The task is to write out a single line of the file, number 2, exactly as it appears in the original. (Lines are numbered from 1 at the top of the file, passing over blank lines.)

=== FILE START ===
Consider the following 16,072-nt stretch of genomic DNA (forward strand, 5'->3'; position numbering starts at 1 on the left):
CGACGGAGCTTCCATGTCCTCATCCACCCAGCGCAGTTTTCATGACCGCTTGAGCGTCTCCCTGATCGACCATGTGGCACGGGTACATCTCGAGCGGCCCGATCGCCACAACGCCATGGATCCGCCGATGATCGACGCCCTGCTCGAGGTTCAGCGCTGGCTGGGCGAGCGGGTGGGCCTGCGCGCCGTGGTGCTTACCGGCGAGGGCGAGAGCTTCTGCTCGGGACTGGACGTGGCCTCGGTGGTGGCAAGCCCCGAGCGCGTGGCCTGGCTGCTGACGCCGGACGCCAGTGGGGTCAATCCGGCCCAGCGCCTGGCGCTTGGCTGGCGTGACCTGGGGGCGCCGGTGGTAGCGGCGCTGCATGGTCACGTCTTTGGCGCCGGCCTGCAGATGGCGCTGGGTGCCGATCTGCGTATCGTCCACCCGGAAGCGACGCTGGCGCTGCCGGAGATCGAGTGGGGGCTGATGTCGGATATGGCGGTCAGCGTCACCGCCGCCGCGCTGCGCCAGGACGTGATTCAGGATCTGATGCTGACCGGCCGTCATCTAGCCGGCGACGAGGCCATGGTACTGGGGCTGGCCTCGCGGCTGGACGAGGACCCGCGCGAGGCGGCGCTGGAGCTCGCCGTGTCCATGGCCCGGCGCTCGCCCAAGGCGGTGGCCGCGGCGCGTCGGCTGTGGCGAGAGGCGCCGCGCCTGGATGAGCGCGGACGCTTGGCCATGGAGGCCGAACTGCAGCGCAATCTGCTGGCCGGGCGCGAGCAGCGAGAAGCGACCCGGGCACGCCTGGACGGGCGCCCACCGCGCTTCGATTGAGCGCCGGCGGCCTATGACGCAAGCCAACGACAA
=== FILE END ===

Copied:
CGACGGAGCTTCCATGTCCTCATCCACCCAGCGCAGTTTTCATGACCGCTTGAGCGTCTCCCTGATCGACCATGTGGCACGGGTACATCTCGAGCGGCCCGATCGCCACAACGCCATGGATCCGCCGATGATCGACGCCCTGCTCGAGGTTCAGCGCTGGCTGGGCGAGCGGGTGGGCCTGCGCGCCGTGGTGCTTACCGGCGAGGGCGAGAGCTTCTGCTCGGGACTGGACGTGGCCTCGGTGGTGGCAAGCCCCGAGCGCGTGGCCTGGCTGCTGACGCCGGACGCCAGTGGGGTCAATCCGGCCCAGCGCCTGGCGCTTGGCTGGCGTGACCTGGGGGCGCCGGTGGTAGCGGCGCTGCATGGTCACGTCTTTGGCGCCGGCCTGCAGATGGCGCTGGGTGCCGATCTGCGTATCGTCCACCCGGAAGCGACGCTGGCGCTGCCGGAGATCGAGTGGGGGCTGATGTCGGATATGGCGGTCAGCGTCACCGCCGCCGCGCTGCGCCAGGACGTGATTCAGGATCTGATGCTGACCGGCCGTCATCTAGCCGGCGACGAGGCCATGGTACTGGGGCTGGCCTCGCGGCTGGACGAGGACCCGCGCGAGGCGGCGCTGGAGCTCGCCGTGTCCATGGCCCGGCGCTCGCCCAAGGCGGTGGCCGCGGCGCGTCGGCTGTGGCGAGAGGCGCCGCGCCTGGATGAGCGCGGACGCTTGGCCATGGAGGCCGAACTGCAGCGCAATCTGCTGGCCGGGCGCGAGCAGCGAGAAGCGACCCGGGCACGCCTGGACGGGCGCCCACCGCGCTTCGATTGAGCGCCGGCGGCCTATGACGCAAGCCAACGACAA